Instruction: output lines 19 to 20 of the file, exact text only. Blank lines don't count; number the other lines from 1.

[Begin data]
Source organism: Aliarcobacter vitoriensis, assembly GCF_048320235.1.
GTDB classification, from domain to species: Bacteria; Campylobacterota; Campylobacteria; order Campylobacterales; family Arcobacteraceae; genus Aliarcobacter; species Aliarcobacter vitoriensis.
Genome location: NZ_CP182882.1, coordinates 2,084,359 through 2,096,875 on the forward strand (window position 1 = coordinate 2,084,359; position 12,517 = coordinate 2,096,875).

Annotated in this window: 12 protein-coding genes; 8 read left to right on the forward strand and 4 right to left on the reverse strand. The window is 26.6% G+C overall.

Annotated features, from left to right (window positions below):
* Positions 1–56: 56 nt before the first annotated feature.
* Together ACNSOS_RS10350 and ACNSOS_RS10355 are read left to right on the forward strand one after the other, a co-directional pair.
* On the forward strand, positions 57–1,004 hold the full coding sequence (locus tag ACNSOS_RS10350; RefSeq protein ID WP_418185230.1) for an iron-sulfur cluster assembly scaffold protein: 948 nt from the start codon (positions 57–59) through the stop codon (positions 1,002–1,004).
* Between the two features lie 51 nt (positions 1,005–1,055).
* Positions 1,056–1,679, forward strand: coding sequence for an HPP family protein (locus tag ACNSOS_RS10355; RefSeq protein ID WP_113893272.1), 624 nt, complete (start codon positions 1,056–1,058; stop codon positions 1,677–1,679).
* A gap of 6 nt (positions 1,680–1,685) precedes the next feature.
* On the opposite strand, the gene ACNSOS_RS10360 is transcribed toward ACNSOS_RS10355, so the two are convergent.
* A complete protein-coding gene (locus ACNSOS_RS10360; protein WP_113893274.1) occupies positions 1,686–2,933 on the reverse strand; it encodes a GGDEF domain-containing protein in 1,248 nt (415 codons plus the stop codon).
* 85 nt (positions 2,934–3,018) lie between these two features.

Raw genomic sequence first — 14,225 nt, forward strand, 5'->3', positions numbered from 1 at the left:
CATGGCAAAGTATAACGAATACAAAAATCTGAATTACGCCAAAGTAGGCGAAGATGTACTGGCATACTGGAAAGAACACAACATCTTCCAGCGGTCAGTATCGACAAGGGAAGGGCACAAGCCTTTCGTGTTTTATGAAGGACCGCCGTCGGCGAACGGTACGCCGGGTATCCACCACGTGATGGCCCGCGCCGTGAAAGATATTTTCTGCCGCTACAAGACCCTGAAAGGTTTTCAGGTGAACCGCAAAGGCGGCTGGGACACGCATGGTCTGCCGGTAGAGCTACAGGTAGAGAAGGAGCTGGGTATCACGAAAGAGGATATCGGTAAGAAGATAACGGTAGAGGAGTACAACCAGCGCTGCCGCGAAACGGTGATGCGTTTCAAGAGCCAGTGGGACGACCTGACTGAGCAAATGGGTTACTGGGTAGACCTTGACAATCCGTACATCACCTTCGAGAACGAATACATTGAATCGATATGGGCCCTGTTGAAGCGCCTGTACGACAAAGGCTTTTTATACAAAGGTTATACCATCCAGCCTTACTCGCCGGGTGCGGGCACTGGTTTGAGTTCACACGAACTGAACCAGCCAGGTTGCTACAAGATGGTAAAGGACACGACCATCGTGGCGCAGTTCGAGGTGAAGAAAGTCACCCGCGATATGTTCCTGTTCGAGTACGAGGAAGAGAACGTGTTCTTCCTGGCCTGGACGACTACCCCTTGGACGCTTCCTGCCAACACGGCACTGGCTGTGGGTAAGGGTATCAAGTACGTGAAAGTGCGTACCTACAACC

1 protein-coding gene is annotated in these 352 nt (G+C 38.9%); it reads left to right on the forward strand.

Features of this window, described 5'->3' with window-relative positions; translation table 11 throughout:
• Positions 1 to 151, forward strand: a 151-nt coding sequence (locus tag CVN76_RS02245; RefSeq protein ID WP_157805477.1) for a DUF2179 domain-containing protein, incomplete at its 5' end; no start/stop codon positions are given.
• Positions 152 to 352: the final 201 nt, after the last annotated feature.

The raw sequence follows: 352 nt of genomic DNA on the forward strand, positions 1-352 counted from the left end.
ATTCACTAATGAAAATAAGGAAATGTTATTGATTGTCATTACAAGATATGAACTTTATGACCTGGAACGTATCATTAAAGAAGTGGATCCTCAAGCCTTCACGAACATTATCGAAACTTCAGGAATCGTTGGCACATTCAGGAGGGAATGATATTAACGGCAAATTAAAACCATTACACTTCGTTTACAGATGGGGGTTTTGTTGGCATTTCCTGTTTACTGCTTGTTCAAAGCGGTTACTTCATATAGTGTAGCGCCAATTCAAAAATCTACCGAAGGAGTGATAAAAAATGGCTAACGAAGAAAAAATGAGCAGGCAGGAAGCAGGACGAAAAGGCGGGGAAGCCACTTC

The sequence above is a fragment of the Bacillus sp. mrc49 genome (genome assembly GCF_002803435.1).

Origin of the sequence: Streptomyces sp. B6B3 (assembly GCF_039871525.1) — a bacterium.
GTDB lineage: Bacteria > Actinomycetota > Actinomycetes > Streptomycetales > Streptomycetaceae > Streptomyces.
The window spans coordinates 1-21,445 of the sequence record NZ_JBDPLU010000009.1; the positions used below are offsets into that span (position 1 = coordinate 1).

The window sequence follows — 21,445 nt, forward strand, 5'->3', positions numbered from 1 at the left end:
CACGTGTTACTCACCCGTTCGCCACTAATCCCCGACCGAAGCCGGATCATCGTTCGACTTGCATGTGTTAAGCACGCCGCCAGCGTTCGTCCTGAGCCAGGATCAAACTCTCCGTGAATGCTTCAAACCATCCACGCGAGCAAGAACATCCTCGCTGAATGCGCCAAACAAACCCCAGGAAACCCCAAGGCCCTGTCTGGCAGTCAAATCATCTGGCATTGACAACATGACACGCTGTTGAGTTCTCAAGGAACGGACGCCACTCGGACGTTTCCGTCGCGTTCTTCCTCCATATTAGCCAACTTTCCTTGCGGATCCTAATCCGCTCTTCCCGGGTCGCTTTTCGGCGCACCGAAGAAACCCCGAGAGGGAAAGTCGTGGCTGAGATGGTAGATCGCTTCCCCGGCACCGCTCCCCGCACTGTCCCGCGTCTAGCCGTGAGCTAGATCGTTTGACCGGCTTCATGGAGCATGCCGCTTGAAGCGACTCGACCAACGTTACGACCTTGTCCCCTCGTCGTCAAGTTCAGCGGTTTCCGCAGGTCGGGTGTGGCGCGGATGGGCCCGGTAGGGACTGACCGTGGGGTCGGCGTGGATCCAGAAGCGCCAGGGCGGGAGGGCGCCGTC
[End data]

• Positions 1 to 151, forward strand: a 151-nt coding sequence (locus tag CVN76_RS02245; RefSeq protein ID WP_157805477.1) for a DUF2179 domain-containing protein, incomplete at its 5' end; no start/stop codon positions are given.
• Positions 152 to 352: the final 201 nt, after the last annotated feature.